Dogs aren’t the only ones that make good therapy animals. Meet some friendly felines who visit hospitals, nursing homes and schools to brighten the lives of seniors, children and patients.

Moorea’s calendar is quite full. Every Monday for the past six years, she has visited the residents of Remington Club Health Center in San Diego. She spends two Thursdays a month at Redwood Terrace visiting seniors, and one Saturday holding court in the lobby or visiting the Alzheimer’s wing at Belmont Village. One Tuesday a month is devoted to making room-to-room visits at Care Meridian, a small ten-bed facility for brain trauma and spinal cord injury patients. “It’s all in a day’s work for a busy therapy cat!” says her person Nancy Denen.

What are therapy cats?

The visits Moorea makes are largely social and called “pet provided therapy”. In this type of therapy, handler and cat visit directly with children, residents or patients. In “pet assisted therapy”, the handler steps back and the cat works with a physical or occupational therapist to restore or improve specific physical abilities in a patient. Stroke patients, for example, might exercise an uncooperative arm by brushing the cat’s fur.

Therapy cats can also help children improve their reading skills. While we humans may jump in to help a child with the pronunciation of a word or tell them to “sound it out”, cats like Ben and Cleo simply put a helping paw on the page. “Cleo’s 14 now,” says her person Michelle Cardosi. “She likes sitting on her pillow and letting the kids come to her, instead of going room to room.” Cleo started doing visits when she was three months old – her early experiences helped her later pass a temperament test to become a certified therapy cat through Love on a Leash.

Make sure your cat is comfortable with car rides, strangers, loud noises, dogs, birds, fish tanks, and furniture like wheelchairs, walkers and IV poles.

Cats on staff

At Levindale Hebrew Geriatric Center and Hospital in Baltimore, Maryland, residents in each unit were asked to decide if they wanted an animal. “We’re part of the Eden Alternative, a philosophy that understands it’s important to give residents the chance to care for other living things,” says Helene King, communications coordinator for the center. “We now have eight cats who live at Levindale. It’s common to walk around a corner and see a cat hanging out in the hallway or in a resident’s room. Our cats also make our employees feel great.”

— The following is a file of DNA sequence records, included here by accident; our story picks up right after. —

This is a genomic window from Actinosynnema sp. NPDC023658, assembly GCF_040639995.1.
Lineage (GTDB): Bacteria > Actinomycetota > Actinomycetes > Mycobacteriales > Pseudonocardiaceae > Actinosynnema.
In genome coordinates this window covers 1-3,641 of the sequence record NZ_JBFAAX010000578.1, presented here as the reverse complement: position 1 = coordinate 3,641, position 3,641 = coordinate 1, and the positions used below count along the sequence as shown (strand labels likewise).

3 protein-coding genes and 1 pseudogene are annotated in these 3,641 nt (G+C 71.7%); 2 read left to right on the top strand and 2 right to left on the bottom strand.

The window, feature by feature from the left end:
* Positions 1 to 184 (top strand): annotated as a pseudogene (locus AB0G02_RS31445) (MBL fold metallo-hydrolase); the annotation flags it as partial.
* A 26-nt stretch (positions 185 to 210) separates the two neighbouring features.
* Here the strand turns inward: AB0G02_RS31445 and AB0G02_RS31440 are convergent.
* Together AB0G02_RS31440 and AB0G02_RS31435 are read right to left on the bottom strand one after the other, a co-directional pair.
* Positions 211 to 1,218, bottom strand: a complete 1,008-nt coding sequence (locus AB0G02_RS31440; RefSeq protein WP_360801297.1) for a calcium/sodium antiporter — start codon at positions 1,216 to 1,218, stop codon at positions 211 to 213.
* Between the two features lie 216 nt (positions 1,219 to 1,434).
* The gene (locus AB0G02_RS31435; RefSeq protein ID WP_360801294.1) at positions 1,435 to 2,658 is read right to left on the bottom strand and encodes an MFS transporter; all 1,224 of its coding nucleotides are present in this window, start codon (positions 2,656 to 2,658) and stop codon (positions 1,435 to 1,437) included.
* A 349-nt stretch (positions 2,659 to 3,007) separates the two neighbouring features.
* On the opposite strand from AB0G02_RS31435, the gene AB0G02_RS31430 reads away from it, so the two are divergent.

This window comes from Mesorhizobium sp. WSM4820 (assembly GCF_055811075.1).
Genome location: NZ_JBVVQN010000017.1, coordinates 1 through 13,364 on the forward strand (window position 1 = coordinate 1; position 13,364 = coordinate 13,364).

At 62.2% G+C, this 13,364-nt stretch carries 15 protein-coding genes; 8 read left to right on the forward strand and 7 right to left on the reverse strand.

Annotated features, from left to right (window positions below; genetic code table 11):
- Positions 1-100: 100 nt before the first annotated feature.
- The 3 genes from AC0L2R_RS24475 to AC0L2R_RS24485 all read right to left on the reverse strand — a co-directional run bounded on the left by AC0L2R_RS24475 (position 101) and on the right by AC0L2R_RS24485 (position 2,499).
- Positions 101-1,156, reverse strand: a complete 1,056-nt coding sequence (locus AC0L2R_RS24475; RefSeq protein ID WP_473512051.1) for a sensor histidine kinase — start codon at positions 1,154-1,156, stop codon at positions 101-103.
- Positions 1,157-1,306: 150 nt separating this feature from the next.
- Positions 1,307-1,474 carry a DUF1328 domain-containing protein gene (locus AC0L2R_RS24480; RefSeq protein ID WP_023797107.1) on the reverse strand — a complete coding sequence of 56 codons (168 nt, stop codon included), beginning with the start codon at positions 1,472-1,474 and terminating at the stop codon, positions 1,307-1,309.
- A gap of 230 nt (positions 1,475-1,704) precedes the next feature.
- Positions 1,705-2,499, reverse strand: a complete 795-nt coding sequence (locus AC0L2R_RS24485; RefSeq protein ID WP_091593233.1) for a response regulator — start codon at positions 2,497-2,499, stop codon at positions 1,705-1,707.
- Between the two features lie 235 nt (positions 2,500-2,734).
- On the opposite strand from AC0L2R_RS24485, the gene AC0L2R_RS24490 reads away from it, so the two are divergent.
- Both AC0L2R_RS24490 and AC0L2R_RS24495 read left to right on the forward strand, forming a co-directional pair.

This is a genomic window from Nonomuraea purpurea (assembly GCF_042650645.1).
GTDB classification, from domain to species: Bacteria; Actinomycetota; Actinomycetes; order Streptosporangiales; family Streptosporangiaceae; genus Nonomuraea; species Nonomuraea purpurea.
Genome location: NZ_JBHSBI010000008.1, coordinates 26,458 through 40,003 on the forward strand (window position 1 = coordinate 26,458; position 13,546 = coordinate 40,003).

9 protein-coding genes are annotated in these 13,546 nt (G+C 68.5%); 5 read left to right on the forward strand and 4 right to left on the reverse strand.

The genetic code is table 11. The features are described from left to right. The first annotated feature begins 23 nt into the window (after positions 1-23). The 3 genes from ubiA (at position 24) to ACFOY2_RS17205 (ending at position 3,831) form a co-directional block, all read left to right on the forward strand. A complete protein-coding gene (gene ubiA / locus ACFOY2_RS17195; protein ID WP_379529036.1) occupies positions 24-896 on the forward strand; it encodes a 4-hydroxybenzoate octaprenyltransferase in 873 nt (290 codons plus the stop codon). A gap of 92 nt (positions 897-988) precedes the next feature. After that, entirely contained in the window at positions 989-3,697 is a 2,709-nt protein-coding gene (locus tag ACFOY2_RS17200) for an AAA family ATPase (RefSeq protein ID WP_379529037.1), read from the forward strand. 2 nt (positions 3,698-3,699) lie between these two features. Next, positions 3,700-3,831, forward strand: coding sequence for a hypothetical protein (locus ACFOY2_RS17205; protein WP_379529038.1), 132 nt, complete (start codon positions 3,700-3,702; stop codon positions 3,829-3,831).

Even when a cat is thinking about retirement, he might be called back to active duty by popular demand. Take Lucky, a Delta Society cat who recently cut back on his visits. “After all, he’s 17 now,” Elaine Kahn says. “But then we got an email from a woman in the navy. She somehow found out about us on the internet and asked if we could do a few visits to one of her relatives who lives nearby. So I guess it’s time to get Lucky’s vest out again.”

With all the love and petting they receive, therapy cats seem to have it made. Nancy agrees: “After a visit where Moorea has snuggled with so many people, I tease her that I want her job!”

Love on a Leash

Ben was adopted by Rachel Cawley when he was nine years old. Ben is read to twice a month by the students at Valley of Enchantment Elementary School. When not at school, he visits the Mountain Communities Hospital. Rachel says his most touching visit was with a blind woman. “Ben reached out with a paw to get onto her lap. She cuddled him and kissed the top of his head. Other visiting animals had kept their distance and the woman thought they were afraid of her blindness. At our next visit, Ben remembered her.”

Crystal and Jake

Janice Knafla’s Persian cat, Crystal, loves her twice monthly visits to the mental health ward at Sequoia Hospital in Redwood City. Once a month, Crystal also puts on a fashion show and models five or six outfits Janice has made for her. She’s earned five advanced degrees with Love on a Leash – her other visits include schmoozing with fire fighters at the local station house, and visiting the elderly in a nursing home.

Jake, an Abyssinian, has just finished his training and is ready to start doing therapy. He was certified through the Delta Society. Koshka Koh wants to take Jake to visit children with cancer at Dana Farber Hospital. “We met a little girl who was afraid of cats – she was able to pet Jake and was so proud of her accomplishment,” says Koshka. “When we had our assessment, our evaluator said it was like we we’re psychically connected. Even though we haven’t been on an official visit yet, we’re definitely a team.”

Is your cat a candidate ?

If you think your own cat might be a good candidate for therapy work, join an organization such as the Delta Society ( or Love on a Leash (, both for the training and the liability insurance.

  • The most important consideration is temperament. “At our assessment, the woman looked at Jake and said, ‘You know, when it comes to cats, they either hate doing this kind of work, or it’s like they’re born to it,’” says Koshka. “Jake is the second type.”
  • Make sure your cat is comfortable with car rides, strangers, loud noises, dogs, birds, fish tanks, and furniture like wheelchairs, walkers, and IV poles.
  • Michelle advises using a harness and leash for your cat. Expose her to as many new environments as possible, and start her early in life, if you can.
  • Mesh-enclosed strollers are not only good transportation, but they also protect cats from being stepped on or grabbed by over-eager fans. Make sure you’re the only one to lift your cat in and out of the stroller — this is your cat’s quiet spot for a rest between visits, and strange hands reaching in could be scary.
  • Don’t worry about being shy or not knowing what to say to a patient or resident. Once you meet a cat lover, you’ll be busy answering questions about your kitty!